Jun 29, 2012 at 17:39

Just like 2008 when the banking scandal blew up, we are having a lot of huffing and puffing and demands to do better, But nothing will be done , the top 1/2 % will continue to get everything and keep the peasants satisfied with bread and circuses, because those in the government aspire to join that 1/2% in the banks when they retire from politics. Every thing is sawn up stupid.

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Jeff of Sidcup

Jun 29, 2012 at 18:09

I agree completely with 'Ladysaver'. Many people, me included, worked hard at school, carried on training and earn less in a lifetime than some of "traders" get as a bonus in one year. Their "profits" and "bonuses" are the result of socially useless activities carried out under conditions of endemic corruption. Warren Buffet said some years ago that derivatives were a sleeping bomb that could bring down the whole financial system. It looks as though he might be right.

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John Osborne

Jun 29, 2012 at 18:19

# Just a few thoughts #

I would dispute bankers are worth even half their salaries. The bonuses which they in effect award themselves are pure corruption.

Are most of them really all highly qualified in anything else than arts and accounting? Their "talent" appears often to be thinking of hidden ways to overcharge their customers.

Can they really be working efficiently by such long hours? Statistics prove the reverse.

Basic banking is boring bean counting, or should be, and they should be paid accordingly with no bonuses. Now much of it is done by computer anyway so is even more dull.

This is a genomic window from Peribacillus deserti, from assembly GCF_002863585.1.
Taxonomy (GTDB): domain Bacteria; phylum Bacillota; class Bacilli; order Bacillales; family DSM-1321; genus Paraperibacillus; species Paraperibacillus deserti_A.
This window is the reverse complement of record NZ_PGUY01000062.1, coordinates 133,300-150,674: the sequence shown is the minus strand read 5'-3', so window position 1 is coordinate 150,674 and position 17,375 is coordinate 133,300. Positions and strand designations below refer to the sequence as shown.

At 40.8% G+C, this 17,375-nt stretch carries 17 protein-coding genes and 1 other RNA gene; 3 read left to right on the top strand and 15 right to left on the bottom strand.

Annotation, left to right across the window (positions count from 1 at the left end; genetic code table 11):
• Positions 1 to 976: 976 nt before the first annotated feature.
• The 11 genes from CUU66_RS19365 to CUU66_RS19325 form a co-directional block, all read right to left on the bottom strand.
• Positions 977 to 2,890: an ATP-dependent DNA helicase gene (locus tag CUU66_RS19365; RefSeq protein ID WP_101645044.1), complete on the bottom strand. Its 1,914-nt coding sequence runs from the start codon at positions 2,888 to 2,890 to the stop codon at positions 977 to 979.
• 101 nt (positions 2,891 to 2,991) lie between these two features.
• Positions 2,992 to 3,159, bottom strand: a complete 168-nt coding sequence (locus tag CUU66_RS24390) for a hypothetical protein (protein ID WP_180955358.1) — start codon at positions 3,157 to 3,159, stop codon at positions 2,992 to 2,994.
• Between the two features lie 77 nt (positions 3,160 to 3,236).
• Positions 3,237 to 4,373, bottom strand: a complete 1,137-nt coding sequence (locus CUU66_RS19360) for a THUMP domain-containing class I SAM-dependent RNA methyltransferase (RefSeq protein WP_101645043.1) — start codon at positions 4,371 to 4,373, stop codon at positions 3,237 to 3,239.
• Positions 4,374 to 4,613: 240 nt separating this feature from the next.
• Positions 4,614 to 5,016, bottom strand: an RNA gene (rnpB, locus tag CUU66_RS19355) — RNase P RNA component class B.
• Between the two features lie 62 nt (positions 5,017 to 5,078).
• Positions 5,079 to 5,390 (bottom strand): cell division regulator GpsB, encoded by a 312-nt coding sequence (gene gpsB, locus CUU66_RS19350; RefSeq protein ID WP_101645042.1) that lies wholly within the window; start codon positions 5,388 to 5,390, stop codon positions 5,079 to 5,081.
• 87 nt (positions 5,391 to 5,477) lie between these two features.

Whilst bankers, accountants and property developers are valued far more highly than engineers and entrepreneurs in our society, and failing to serve the economy professionally at minimal cost, then Britain will continue to decline.

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an elder one

Jun 29, 2012 at 19:51

John Osborne, I see we think alike; again. Actually, I think some of those 'clever' people don't think of customers at all but simply play with others money to see what clever things they can make of it; idle hands make mischief.

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Enrico

Jun 30, 2012 at 09:48

Do the 2 words "Fred Goodwin" come to mind.He did what he did to earn his huge bonuses and exorbitant salary.What do we think these CEO`s and top directors do? More of the same, and this will continue until there are laws that penalise these people by making an example of them.

"Just a few thoughts" must live in cloud cuckoo land.I can look up to anyone who works hard at school to better themselves in life but these top bankers must have taken degrees in corruption to get where they are now.How many times have these so called top bankers got to pull the wool over our eyes before we as a nation stand together to get justice done?

We elect politicians to run the country so please stop pussy footing around.Action not words is what is required or are we going to let the top bankers bankrupt our country to make themselves rich along with some of these elected politicians?

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TonyN

Jun 30, 2012 at 12:25

"Just a few thoughts" you are talking total rubbish, and that is not jealousy speaking. I earn good money and get a nice little bound, so I am happy with my lot. i typically work 8 til 7 - so I'm clearly not as macho as the bankers and traders, but there you go.

I do not, however, manipulate interest rates, fix share prices, naked short silver and gold, buy and sell stocks in collusion with other banks, hold down prices while my friends buy their fill of shares while "shaking out weaker hands" (i.e. scaring the poor unwitting private shareholders out of their share holdings).

I do not buy shares on my own whim with someone else's money, and if they go up, pretend it was bought on behalf of a friend's account, and if it goes down make my client take the hit. I do not use other people's money to literally gamble on the turn of a coin, then double down again and again when it goes wrong, potentially dragging down whole sections of society reliant on banking services for their livelihoods.